Feds arrive at dead shooter's house in Belleville
In the days before he opened fire on Republican congressmen playing a practice baseball game, James T. Hodgkinson was running out of money and possibly contemplating a return home.
These are just a few of the details released Wednesday by the FBI that bring into question whether the 66-year-old Belleville man planned specifics of the June 14 attack at a ballpark in Alexandria, Va.
“At this point in the investigation, it appears more spontaneous,” FBI special agent Tim Slater said Wednesday at a press conference in D.C.
Investigators say Hodgkinson acted alone with no known terrorist ties when he fired 60 shots using a rifle and a handgun at congressmen and staffers from left field, investigators said. He died in a gunfight with police at the ballfield.
Two days before the shooting at Eugene Simpson Stadium Park, Hodgkinson — who openly espoused anti-Republican ideals — sent a text message to a family member, asking to return home. The night before the shooting, Hodgkinson searched directions from Alexandria to his home in Belleville.
Hodgkinson, whom the FBI said Wednesday had anger-management issues, had been living out of his van in the Alexandria area for months.
Slater said the FBI believed Hodgkinson did not have particular congressmen in mind when he carried out the attack, though he was carrying a list of six congressmen when he was shot.
When he opened fire on the baseball field, Hodgkinson critically injured U.S. Rep. Steve Scalise, R-La., and injured three others. Scalise’s Twitter account reported Wednesday that he is in fair condition, per MedStar Washington Hospital Center in D.C.
During Hodgkinson’s time in the area, he visited the office of Sen. Bernie Sanders, D-Vt., rented a storage unit and took pictures of national monuments.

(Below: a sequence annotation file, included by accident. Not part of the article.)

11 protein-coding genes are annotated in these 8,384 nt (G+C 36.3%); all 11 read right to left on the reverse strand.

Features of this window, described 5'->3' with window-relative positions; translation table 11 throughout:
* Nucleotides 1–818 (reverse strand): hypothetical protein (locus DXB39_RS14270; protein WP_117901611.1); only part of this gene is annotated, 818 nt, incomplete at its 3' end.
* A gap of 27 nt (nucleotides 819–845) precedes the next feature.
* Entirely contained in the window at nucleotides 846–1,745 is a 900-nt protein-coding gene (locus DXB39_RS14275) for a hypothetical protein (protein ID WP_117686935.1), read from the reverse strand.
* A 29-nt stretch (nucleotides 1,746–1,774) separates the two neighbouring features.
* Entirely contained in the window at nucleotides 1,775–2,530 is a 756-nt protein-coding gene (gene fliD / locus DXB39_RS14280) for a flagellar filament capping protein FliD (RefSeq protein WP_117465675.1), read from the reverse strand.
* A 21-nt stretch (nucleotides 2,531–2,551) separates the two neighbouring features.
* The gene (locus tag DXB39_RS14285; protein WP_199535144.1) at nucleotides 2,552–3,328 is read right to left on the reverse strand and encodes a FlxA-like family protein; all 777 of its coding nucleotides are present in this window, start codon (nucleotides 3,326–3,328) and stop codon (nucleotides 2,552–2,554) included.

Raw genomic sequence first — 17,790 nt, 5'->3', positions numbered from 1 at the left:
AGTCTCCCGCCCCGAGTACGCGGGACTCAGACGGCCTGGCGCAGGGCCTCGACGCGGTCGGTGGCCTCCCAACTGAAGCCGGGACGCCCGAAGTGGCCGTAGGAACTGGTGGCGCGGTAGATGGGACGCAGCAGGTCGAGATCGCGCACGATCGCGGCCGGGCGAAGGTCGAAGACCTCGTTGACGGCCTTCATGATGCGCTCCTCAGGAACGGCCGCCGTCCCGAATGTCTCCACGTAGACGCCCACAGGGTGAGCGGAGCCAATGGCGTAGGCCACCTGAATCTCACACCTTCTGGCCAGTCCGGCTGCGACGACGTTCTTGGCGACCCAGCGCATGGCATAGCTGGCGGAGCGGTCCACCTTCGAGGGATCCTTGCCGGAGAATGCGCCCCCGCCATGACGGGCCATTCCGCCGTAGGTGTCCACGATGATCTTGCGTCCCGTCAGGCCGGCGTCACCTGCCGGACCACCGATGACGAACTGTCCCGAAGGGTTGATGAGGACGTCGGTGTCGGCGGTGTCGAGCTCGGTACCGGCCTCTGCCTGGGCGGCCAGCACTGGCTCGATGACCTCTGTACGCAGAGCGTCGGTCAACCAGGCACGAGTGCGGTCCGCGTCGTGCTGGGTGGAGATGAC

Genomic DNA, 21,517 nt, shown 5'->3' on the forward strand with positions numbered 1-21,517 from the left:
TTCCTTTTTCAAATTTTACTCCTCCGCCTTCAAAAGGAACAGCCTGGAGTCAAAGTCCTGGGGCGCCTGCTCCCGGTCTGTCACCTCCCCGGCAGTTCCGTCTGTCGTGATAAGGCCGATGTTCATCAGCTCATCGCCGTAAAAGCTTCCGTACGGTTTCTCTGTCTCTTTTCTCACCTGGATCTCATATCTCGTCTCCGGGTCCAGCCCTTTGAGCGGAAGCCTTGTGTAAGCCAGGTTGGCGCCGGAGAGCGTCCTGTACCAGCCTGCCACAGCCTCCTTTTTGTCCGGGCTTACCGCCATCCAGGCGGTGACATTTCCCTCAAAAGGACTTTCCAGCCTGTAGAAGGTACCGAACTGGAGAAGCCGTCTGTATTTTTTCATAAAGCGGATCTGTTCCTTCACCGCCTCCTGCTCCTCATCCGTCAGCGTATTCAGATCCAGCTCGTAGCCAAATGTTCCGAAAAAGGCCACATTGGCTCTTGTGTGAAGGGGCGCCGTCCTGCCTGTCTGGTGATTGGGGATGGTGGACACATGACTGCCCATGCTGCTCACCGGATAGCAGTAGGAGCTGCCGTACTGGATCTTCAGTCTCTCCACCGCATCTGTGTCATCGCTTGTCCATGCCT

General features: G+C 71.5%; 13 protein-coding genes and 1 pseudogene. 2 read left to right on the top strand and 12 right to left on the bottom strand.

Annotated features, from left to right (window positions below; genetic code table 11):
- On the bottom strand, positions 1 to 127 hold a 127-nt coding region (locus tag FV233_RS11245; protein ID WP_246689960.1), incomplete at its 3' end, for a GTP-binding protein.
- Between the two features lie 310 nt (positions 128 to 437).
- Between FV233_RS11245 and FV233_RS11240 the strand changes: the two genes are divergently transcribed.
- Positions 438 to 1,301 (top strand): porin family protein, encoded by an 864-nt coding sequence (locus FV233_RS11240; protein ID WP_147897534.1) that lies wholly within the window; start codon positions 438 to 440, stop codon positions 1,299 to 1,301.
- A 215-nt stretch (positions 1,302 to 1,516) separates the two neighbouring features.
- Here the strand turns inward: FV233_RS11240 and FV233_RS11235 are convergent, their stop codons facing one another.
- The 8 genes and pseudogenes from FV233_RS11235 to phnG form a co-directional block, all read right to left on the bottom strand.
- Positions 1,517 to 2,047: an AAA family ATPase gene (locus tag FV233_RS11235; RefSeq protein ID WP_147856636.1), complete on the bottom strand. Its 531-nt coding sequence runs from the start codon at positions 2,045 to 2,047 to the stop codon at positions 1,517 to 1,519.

Hodgkinson kept more than 200 rounds of ammunition, rifle components, a laptop and a receipt for a November 2016 gun purchase in the unit, which he frequented sometimes twice daily.
A supporter of Sen. Sanders’ bid for the presidency, Hodgkinson visited the Vermont senator’s D.C. office, though the two did not meet. The day of the shooting, Sanders said he was sickened by Hodgkinson’s actions.
Hodgkinson apparently took advantage of tourist activities while he was in the nation’s capital. Investigators recovered pictures of the National Mall and D.C. monuments from his camera. He also took pictures at the ballpark, but investigators said they do not believe he was collecting surveillance of intended targets.
Some highlights of the investigation, according to the FBI:
▪ Hodgkinson asked someone at the practice if it was for “the Republican or Democrat baseball game.”
▪ Hodgkinson had a list with the names of six congressmen with him during the shooting, but investigators declined to call the list a “hit list.” A search of Hodgkinson’s online search records showed he only conducted a loose search about two members of Congress named on the list. The list included the names of U.S. Reps. Mo Brooks, of Alabama; Jeff Duncan, of South Carolina; and Trent Franks, of Arizona, according to USA Today, though the other names were not immediately known. No one injured in the shooting was on the list.
▪ Two U.S. Capitol Police officers returned fire on Hodgkinson and reported him down via police radio at 7:14 a.m. Investigators found shell casings from both of Hodgkinson’s guns on the field.
▪ A search of Hodgkinson’s vehicle revealed a cell phone and digital camera. An analysis of the electronics showed Hodgkinson had not posted any threats online, though he did make numerous posts espousing anti-Republican views on his Facebook page. Investigators said the posts appear to be protected by First Amendment free-speech rights. Hodgkinson did not search the web on the morning of the shooting.
▪ Investigators said they do not consider the shooting to be a terrorist act, but deemed it an assault on a member of Congress and a federal officer.
▪ Hodgkinson visited his storage unit more than 43 times between April and June, usually between 6 and 7 a.m. and sometimes twice a day.
▪ Special agent Timothy R. Slater said Hodgkinson was taking prescription medication, though he declined to specify what kind.
▪ The rifle was modified to fit a detachable magazine. The original stock was replaced with a folding stock.
▪ Investigators also found on Hodgkinson a rough sketch of some Washington D.C. streets, but it was insignificant, investigators said.
▪ Prior to traveling to Alexandria, Hodgkinson searched Google for truck stops, maps and toll-free routes to the northern Virginia area.
The Associated Press contributed to this article.